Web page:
Have you had any challenges with the creation or implementation of the survey so far?
Dr. Dempster, “So far I’ve found the ASMR community very warm and welcoming. The community seems very keen for more research to be done and seem keen to help.
At this stage we are hoping to get as many people as we can from the community to fill out the survey to try and ensure that the data we get is as representative of ASMR community as possible.”
Can you share any interesting findings or responses so far?
Dr. Dempster, “I have been very interested in seeing the results of the age on onset. Whilst some people did not experience ASMR until they were adults or teenagers, most of the respondents so far remember ASMR experiences from a young age. This is interesting for many reasons and, for me, is evidence against arguments I’ve read that the ASMR community are somehow causing each other to ‘imagine’ these experiences. The evidence very much is that people generally experience ASMR before they become aware that others experience it too. I don’t think this is something that will surprise the ASMR community but it might surprise some of the people who are skeptical about the existence of ASMR.
Something I’ve been surprised about is which triggers are currently coming up as being the most and the least common. The respondents so far have been most likely to say whispering and least likely to say eating sounds are their triggers. There are a lot of eating sounds videos available and I thought it would be one of the more common triggers. It’s hard to tell until we get more responses, the sample size we have so far may simply just not be big enough to be representative yet and so this may change, but these initial results still surprised me.
Another thing which is particularly noticeable in the responses so far is the male to female ratio. Three quarters of the respondents so far have been female. Again, I don’t know if this is actually representative of a difference in people who experience ASMR or just between those who have seen/filled out the survey so I am interested to see if the proportion changes as the number of people who fill out the survey increases.”
How have your colleagues, family, and/or friends reacted to you doing a research project about ASMR?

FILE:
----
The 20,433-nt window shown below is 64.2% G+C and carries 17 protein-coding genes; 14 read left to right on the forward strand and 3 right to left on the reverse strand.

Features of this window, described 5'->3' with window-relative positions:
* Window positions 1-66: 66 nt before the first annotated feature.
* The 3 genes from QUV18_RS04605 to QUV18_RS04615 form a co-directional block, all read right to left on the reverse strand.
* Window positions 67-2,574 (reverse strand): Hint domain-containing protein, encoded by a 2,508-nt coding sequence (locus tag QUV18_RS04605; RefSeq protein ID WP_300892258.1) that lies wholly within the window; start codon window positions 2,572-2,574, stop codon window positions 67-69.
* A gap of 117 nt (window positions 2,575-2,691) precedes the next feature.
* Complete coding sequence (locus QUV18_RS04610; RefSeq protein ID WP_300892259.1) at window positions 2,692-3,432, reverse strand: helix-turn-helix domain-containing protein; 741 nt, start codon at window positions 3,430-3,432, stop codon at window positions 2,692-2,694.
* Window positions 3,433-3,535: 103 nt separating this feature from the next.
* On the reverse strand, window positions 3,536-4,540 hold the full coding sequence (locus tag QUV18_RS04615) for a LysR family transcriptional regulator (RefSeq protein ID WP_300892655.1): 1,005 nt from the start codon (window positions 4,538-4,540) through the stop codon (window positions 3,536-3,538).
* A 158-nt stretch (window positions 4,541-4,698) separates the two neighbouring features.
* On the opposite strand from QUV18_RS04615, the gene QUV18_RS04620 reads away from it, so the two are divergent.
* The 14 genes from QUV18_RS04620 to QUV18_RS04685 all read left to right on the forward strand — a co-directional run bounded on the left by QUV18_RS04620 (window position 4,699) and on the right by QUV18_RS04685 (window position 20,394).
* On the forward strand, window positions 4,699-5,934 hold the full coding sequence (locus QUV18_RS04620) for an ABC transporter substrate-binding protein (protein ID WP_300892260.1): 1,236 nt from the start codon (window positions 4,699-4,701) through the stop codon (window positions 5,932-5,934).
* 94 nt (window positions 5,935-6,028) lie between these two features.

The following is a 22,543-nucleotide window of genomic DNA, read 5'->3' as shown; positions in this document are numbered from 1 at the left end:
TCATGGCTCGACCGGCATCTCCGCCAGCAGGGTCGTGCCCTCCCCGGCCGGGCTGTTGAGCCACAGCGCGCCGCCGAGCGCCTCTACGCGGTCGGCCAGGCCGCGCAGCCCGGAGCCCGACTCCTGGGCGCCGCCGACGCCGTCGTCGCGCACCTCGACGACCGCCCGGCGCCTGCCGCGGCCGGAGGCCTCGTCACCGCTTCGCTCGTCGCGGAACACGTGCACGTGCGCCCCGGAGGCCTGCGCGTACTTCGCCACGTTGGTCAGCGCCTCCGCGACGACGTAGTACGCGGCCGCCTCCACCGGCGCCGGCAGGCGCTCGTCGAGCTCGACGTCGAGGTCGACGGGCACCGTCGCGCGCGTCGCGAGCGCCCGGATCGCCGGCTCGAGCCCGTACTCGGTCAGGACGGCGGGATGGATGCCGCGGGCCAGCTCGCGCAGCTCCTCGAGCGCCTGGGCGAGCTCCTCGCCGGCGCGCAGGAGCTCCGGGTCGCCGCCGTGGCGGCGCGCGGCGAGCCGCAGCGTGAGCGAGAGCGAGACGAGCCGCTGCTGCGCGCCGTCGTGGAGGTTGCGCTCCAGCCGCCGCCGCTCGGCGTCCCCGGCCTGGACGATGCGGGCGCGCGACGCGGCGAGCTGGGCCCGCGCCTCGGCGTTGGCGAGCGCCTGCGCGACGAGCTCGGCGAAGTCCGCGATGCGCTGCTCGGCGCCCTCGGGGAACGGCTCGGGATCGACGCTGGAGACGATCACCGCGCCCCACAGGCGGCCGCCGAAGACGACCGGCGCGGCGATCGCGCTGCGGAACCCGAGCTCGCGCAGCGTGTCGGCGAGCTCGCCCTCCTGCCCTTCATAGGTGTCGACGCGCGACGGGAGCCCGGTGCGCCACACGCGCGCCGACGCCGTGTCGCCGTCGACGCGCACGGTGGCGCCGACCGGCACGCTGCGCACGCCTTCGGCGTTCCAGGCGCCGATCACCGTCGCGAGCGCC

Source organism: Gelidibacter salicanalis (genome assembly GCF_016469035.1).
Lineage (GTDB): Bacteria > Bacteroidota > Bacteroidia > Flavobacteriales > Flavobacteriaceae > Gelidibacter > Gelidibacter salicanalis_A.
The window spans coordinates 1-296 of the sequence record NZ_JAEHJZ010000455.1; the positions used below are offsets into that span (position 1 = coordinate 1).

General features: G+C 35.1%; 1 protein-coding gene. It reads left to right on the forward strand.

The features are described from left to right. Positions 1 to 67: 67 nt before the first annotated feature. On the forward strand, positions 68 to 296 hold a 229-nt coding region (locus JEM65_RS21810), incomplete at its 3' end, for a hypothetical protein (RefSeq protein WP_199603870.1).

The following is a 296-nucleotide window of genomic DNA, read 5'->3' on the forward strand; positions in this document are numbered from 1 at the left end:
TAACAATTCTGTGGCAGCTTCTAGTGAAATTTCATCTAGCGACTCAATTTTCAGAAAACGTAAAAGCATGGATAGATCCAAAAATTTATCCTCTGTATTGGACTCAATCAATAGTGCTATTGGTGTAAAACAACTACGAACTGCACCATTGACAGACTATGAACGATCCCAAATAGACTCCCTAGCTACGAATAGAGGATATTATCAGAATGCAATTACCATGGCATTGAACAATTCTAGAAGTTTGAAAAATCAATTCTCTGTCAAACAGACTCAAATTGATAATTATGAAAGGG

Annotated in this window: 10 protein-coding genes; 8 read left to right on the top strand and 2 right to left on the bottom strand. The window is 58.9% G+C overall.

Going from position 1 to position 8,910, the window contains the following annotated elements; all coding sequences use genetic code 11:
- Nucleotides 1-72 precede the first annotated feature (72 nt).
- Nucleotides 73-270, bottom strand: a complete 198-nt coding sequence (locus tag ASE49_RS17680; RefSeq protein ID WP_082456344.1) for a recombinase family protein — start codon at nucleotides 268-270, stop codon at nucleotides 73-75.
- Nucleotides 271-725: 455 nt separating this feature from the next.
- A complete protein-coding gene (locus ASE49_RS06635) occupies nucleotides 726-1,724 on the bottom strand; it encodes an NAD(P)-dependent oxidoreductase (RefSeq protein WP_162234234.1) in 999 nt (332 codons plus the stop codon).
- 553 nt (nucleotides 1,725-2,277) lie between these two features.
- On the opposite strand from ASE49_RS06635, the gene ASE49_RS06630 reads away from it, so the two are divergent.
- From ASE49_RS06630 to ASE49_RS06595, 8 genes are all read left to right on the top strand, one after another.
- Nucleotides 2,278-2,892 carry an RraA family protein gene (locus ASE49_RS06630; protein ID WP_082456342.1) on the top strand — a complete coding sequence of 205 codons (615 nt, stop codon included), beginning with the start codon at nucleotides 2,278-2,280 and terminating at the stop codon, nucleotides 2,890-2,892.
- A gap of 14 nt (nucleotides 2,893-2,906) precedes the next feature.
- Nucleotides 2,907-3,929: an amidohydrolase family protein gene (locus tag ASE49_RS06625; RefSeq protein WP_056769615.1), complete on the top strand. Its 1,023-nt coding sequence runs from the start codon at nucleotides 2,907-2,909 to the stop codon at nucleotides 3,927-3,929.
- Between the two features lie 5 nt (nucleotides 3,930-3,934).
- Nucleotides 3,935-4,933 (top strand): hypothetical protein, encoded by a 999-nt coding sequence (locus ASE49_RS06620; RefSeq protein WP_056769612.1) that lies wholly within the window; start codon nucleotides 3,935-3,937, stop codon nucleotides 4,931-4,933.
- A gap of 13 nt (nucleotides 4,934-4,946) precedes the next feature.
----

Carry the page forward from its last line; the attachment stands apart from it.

Dr. Dempster, “ASMR is generally not something which most people I talk to have heard of before so it often sparks a lot of interest and conversation.”
Do you have plans for additional ASMR research in the future?
Dr. Dempster, “We definitely plan on doing more research in this area. This survey is just the starting point for what we hope to do.”
What advice would you give to others whom are interested in doing a research project about ASMR?
Dr. Dempster, “Do it! It’s a fascinating area and I personally think it warrants a lot more investigation.”
What do you think the future holds for the understanding and applications of ASMR?
Dr. Dempster, “People in the community are reporting using ASMR for various reasons other than just because they like how it feels. There are people who use ASMR to help them relax, to help them sleep, to help them counteract misophonia…
ASMR does have a lot of potential and the more we understand it the more likely it is that we will be able to harness that potential to help people.”
Click HERE to participate in Dr. Dempster’s research survey (survey will remain open until at least August 16th 2015).
Click HERE to learn more about the Psychology Programme at Canterbury Christ Church University.
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5 thoughts on “*Participate now in research survey about ASMR and misophonia*”
I have severe misophonia. If I hear soft whispering, liquids being poured, soft silky sounds I get a severe repulsed reaction and have to block out the sound. The new ASMR sound thing is a horror for me. It is an agony when it happens.
I am a normal well educated woman with no mental problems. I’ve only just discovered that there is something called misophonia!
WOW!! Jano, I’m SO sorry to hear this! Are there any sounds at all that give you some kind of comfort if not ASMR? Or sounds that are a little soothing? Gentle patter of rain or a small stream? Fireplace sounds? Quiet, soothing music? Anything? I can’t stay awake if someone is turning pages but I strongly dislike mouth sounds, for example. I can’t imagine what it would be like to only experience misophonia but never its opposite.
I have both! I always thought it was strange to both HATE sounds and to LOVE sounds depending on the sound itself and who was making the sound. Both of these factors determine if my Miso is triggered or the ASMR.
Some sounds trigger my misophonia if my mother makes them, but the same sounds trigger ASMR when other people make them. Its weird.
Wow, Jim… now that is utterly fascinating!